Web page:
Shanti Dias, 18, of Rankin Inlet has been named the Nunavut Recreation and Sport Awards Female Athlete of the Year for 2020.

The announcement came this past Saturday, Jan. 23.

Female Athlete of the Year Shanti Dias shares a moment with her longtime volleyball coaches Holly Mercer, left, and Robert Kabvitok. The award selection was made public on Jan. 23.
photo courtesy of Robert Kabvitok

Dias said she found out about her selection via email.

She said winning the award came as a complete shock and surprise.

“I received an email telling me I had won the award and I was invited to attend an awards gala in Iqaluit sometime in September, I believe it is, to receive the award,” said Dias.

“I’ve played a few sports over the years but the award was mainly for volleyball. Volleyball Nunavut had voted to submit my name for the award and I was fortunate enough to win.”

These days Covid-19 makes it hard for any sport to thrive, but Dias still manages to take to the court twice a week for women’s volleyball when the activity is allowed.

Dias said that will be the extent of her play this year in Rankin, as she will be moving this coming summer to attend Holland College in Charlottetown, P.E.I.

She said Holly Mercer and Robert Kabvitok were her coaches for many years and she will always have fond memories of her time with the Rankin Royals.

“Holly and Robert contributed the most out of everyone to me winning this award with tons of instruction and encouragement.

“I’ll be taking sport and leisure management at Holland College. I was in touch with the volleyball coach there awhile back and I will be trying out for volleyball there.

“I’ve been playing for six or seven years now and my fondest memory is when our Rankin Royals junior volleyball team won the junior volleyball territorial championship in Iqaluit in 2018 I think it was.”

Dias, who also spent a number of years in gymnastics and was part of Rankin’s two-time U18 territorial soccer championship team when she was in grades 11 and 12, said she was actually disappointed when her parents (Tony and Shawna) told her to start in volleyball because she was too young to play soccer.

She said she was really sad and didn’t want to play, but things started to change when her parents got her to attend practice with Mercer and Kabvitok.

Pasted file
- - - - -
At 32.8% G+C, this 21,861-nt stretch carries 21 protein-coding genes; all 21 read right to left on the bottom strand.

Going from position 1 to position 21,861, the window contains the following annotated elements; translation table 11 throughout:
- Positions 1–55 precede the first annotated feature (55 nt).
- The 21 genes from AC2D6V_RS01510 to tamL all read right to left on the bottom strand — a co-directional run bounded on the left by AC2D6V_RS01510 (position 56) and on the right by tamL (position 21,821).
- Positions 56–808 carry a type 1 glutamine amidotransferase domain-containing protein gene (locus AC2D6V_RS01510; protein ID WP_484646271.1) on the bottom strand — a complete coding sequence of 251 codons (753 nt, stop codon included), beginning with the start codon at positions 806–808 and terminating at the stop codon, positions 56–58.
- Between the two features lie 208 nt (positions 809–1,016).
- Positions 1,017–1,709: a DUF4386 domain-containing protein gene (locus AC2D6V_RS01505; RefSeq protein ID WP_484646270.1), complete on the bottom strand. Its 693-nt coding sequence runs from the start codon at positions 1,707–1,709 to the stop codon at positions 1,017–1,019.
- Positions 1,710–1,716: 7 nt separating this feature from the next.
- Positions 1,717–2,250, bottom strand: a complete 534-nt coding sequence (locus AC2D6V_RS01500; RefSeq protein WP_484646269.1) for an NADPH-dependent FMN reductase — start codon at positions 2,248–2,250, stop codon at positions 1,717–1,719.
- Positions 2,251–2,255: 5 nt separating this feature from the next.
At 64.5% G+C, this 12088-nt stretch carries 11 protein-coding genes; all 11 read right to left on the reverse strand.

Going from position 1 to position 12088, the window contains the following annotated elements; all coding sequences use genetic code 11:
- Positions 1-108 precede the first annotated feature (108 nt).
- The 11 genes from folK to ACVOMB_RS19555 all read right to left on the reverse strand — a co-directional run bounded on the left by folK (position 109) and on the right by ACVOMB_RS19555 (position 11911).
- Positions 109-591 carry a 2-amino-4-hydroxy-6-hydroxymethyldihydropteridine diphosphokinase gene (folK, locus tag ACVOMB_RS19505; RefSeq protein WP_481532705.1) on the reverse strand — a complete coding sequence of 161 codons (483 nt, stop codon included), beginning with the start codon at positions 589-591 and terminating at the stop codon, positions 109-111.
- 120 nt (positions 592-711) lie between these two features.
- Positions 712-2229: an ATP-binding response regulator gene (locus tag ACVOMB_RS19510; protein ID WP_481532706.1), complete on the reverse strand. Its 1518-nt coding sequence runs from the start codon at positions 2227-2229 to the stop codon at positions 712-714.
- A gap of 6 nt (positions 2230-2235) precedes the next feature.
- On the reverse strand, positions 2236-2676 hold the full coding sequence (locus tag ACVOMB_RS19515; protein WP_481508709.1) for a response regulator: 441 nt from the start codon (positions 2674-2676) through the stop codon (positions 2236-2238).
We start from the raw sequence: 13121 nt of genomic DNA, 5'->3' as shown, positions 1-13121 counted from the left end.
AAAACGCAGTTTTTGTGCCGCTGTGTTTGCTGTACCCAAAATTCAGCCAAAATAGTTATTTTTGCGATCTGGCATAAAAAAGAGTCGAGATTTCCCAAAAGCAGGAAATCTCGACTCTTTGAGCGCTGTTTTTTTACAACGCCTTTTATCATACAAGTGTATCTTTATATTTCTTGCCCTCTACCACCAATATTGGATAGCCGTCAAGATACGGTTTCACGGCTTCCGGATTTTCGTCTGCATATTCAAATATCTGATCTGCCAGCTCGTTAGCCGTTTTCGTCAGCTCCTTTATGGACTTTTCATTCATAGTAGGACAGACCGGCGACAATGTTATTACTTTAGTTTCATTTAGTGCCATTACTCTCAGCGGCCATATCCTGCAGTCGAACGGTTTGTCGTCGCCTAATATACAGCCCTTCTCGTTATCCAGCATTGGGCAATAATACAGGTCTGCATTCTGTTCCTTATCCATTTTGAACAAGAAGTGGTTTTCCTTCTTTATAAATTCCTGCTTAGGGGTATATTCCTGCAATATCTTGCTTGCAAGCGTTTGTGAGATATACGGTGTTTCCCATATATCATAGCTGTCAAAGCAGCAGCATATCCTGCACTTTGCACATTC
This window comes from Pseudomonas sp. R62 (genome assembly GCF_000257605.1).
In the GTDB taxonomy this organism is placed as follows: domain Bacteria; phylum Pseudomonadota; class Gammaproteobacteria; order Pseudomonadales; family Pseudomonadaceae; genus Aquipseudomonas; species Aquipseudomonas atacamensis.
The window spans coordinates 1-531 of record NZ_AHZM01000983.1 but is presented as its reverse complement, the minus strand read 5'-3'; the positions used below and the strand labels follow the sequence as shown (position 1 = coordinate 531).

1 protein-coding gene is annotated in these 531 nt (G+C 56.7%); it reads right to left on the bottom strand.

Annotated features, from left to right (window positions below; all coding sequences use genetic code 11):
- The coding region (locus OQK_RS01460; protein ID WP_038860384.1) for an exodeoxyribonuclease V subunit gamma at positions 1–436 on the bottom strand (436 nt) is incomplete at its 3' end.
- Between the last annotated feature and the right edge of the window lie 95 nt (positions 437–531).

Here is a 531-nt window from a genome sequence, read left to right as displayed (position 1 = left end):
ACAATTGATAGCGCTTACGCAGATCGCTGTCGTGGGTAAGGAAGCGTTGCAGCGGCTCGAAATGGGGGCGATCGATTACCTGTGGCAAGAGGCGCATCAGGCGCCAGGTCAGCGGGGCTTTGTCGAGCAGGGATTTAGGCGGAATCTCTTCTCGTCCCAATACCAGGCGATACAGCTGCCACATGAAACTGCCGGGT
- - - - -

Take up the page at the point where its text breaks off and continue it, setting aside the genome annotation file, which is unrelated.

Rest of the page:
“My very first practice Robert and Holly came up to me and said I should keep playing. And then my brother, Tristen, started really encouraging me.

“Everyone in my family played volleyball throughout the years and they kept pushing me and pushing me, so I stuck to it and actually got pretty good as a player, so I just wanted to keep playing.

“So here we are and winning this award has made me feel a little bit proud and a little bit successful.

“It’s nice to be acknowledged for your efforts.”

Kabvitok said Dias became the Royals top leader almost from the beginning.

He said when he and Mercer first began coaching, they had 16-year-olds in the program, but they found themselves depending on her as a 12-year-old.

“We didn’t have a setter, really, when Shanti came along and she really stood out,” said Kabvitok.

“She’s well-rounded enough from Northern ball to make the team in P.E.I. She keeps working hard and, watching her in high performance events, she was right up there with the best of them and could compete with the best players on any team there.

“She’s solid on offense and defense, so I think she’ll fit in well with any team she tries for.

“She just never gives up on any ball in play.”

Mercer said this is the first time their volleyball program had an athlete of the year for all of Nunavut, so it’s a very special feeling.

She said the girls on the Royals teams have become just like family to them.

“I think when Shanti first came to us, she was into soccer but she took to volleyball almost immediately,” said Mercer.

“Right from the beginning when we were doing drills, she would do them step-by-step and show the other girls. So we came to rely on her at that young age to help us out because we had up to 30 girls coming out at a time and she’d remember everything she was shown.

“Then once we started playing in tournaments, we really saw leadership qualities in her. She was always the one who remained calm and calmed down the others during the games. So she was really our voice on the court.

“The girls on the Royals became a big part of our family and our lives and we’re really going to miss all of that.”

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